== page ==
State warns residents near coal ash spill to avoid fish, contact with river water

Story highlights

  • Spill happened February 2 near retired power plant along a North Carolina section of Dan River
  • Environmentalists protest outside the headquarters of Duke Energy
  • State tells residents it is still testing water, now trying to get samples from fish
  • Company says water is safe, promises it will be accountable
The fallout over one of the largest coal ash spills in U.S. history continued Tuesday as environmentalists staged a protest at the headquarters of the company responsible for the incident, the federal government launched a criminal investigation, and officials warned residents near the potentially contaminated river to avoid contact with the water until testing Is finished.
Residents who live on the Dan River in North Carolina near the retired Duke Energy power plant where millions of gallons of coal ash and wastewater were leaked also were advised to skip eating fish from the water for now.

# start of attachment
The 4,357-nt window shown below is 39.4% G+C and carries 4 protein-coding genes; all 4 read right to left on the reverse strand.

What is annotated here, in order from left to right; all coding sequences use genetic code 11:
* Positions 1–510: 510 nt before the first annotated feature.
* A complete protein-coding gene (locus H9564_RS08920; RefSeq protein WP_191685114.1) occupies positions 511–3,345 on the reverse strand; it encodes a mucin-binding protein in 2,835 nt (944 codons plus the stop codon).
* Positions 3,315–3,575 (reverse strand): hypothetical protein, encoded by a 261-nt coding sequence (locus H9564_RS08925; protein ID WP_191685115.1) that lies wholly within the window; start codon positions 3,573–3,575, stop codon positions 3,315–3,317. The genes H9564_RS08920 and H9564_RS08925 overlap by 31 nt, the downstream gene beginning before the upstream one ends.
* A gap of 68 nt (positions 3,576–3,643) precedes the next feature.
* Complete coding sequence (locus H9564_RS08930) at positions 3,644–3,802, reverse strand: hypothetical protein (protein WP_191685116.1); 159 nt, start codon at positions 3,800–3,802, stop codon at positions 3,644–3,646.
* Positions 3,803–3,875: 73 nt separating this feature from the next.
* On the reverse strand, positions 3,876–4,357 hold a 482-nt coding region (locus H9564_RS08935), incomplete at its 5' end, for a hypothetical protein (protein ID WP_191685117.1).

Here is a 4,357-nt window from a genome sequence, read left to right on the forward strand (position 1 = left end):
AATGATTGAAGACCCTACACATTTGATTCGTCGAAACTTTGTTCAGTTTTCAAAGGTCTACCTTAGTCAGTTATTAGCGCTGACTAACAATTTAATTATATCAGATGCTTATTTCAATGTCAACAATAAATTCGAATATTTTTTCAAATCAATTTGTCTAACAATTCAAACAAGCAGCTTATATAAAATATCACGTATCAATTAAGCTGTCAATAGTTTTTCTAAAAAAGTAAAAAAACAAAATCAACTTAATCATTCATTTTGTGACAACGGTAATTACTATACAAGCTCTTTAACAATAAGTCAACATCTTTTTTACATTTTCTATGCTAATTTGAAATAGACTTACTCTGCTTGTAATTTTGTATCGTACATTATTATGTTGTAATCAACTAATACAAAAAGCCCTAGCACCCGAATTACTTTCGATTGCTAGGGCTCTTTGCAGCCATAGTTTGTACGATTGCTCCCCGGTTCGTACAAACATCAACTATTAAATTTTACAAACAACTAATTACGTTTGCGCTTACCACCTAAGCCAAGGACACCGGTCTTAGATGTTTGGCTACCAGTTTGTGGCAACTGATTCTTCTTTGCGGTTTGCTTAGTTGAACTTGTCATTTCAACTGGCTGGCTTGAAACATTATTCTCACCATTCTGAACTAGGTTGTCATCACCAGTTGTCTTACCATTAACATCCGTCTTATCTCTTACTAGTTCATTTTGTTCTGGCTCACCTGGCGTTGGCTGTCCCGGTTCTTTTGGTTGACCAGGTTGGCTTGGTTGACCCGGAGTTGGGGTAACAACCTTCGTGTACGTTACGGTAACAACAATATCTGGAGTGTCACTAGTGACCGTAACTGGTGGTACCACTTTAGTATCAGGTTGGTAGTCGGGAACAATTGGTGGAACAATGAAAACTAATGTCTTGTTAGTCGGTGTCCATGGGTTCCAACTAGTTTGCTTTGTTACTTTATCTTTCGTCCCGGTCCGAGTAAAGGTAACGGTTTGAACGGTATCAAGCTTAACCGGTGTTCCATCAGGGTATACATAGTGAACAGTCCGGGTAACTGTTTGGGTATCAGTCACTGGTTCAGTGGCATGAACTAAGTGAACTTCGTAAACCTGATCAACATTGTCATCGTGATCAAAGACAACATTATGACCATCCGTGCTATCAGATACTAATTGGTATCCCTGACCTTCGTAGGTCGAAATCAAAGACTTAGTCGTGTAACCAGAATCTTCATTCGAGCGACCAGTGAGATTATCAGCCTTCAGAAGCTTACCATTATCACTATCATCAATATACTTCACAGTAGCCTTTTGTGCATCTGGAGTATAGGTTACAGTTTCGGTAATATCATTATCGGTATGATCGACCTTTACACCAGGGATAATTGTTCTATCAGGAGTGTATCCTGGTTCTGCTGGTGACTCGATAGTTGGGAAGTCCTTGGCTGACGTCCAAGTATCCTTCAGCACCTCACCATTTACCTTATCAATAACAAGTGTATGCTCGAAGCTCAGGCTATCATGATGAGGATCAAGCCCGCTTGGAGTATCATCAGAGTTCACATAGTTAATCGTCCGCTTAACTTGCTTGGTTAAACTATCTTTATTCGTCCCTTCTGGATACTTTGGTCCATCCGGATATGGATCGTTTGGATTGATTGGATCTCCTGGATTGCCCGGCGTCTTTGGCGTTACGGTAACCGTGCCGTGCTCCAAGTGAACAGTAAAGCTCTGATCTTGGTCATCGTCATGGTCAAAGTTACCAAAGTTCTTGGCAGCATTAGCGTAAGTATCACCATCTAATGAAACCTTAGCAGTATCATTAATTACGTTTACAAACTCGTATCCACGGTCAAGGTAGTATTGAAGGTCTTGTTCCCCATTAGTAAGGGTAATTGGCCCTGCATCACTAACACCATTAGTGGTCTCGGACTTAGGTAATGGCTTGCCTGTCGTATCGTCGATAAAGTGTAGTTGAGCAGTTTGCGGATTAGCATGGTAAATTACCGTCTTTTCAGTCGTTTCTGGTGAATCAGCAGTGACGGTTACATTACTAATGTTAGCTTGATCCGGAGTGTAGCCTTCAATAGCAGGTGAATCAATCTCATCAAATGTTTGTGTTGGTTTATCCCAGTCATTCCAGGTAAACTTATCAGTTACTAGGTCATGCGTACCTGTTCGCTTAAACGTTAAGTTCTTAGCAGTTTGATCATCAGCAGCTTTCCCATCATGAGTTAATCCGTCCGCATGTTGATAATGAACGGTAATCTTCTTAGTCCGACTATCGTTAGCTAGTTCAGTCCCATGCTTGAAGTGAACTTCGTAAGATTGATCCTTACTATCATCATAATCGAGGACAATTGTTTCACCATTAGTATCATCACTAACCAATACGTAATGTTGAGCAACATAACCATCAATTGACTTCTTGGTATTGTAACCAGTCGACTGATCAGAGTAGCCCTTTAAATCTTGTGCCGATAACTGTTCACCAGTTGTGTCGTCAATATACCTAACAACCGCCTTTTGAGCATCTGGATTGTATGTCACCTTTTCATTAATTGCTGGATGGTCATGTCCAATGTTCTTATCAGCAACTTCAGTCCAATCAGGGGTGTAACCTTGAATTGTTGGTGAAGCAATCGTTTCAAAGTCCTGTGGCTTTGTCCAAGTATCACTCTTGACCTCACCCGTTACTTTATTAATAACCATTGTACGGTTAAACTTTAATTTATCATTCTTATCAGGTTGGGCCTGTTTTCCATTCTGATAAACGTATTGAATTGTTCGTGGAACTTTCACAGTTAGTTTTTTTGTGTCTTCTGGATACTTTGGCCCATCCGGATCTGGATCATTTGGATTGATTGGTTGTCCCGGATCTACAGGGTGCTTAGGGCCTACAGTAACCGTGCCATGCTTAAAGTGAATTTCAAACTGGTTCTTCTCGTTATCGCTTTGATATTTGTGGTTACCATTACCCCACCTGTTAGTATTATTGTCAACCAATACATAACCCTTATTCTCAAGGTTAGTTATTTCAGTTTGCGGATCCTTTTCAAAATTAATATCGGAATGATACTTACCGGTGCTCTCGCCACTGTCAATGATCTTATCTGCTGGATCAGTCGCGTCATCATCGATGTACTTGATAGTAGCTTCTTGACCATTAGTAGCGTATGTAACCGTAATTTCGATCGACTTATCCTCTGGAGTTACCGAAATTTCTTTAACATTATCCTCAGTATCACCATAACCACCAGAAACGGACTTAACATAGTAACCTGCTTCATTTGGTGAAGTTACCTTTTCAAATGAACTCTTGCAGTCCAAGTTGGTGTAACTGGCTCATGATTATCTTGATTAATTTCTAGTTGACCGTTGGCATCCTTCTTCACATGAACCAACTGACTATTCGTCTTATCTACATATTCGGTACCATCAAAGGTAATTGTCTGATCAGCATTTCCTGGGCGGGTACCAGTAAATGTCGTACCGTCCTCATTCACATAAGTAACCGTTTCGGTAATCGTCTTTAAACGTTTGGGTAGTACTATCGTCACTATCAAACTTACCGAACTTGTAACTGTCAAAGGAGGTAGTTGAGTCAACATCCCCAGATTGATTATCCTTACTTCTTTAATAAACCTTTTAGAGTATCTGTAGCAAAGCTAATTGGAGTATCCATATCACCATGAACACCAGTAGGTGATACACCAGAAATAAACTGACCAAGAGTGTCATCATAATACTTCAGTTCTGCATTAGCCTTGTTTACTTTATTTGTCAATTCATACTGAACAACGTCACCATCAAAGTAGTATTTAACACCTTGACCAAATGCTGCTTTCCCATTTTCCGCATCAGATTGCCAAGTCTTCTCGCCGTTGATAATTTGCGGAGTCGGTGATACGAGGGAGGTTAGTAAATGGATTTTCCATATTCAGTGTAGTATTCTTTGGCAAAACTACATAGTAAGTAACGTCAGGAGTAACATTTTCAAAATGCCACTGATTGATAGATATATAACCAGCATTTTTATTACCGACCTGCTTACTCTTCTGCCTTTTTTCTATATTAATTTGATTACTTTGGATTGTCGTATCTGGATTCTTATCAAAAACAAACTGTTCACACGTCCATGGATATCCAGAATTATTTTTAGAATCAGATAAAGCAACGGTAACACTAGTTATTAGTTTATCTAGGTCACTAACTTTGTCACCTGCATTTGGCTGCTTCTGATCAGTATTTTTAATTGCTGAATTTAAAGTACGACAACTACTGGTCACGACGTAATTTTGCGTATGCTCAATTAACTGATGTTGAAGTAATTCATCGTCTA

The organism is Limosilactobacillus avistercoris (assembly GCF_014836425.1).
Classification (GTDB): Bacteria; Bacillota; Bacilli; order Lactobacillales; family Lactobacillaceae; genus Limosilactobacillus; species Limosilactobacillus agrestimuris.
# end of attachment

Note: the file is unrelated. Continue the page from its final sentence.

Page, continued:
The North Carolina Department of Environment and Natural Resources on Tuesday told Duke Energy it is considering changes to its wastewater permits for coal ash ponds after the February 2 leak at the former plant in Eden.
Dozens of demonstrators paraded in front of the corporate headquarters of Duke Energy in Charlotte, demanding answers to what environmentalists believe are many questions in the wake of the spill, which dumped coal ash, the byproduct of burning coal, which is made up of aluminum oxide, iron oxide and silicon oxide. It also contains arsenic, mercury and other metals.
The natural resources department said Tuesday it has been testing the water near the plant since the incident and began this week to catch